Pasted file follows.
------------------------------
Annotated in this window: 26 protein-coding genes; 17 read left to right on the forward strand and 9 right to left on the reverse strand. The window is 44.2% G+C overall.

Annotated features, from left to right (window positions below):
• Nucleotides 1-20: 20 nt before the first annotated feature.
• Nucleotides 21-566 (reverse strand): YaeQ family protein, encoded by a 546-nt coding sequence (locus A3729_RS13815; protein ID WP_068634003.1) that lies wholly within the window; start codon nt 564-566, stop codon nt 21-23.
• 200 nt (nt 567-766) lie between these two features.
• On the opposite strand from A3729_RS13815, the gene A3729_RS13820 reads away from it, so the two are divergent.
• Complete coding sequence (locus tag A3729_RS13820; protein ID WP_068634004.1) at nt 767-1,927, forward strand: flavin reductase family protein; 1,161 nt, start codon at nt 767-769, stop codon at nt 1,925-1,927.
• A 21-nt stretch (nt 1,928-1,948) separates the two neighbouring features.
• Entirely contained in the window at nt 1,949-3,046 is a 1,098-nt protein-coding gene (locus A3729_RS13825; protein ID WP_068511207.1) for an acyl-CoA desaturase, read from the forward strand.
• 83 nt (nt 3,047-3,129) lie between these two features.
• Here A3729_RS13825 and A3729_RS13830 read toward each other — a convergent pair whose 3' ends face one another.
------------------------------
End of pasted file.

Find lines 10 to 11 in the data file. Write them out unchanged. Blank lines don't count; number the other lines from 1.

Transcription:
• 83 nt (nt 3,047-3,129) lie between these two features.
• Here A3729_RS13825 and A3729_RS13830 read toward each other — a convergent pair whose 3' ends face one another.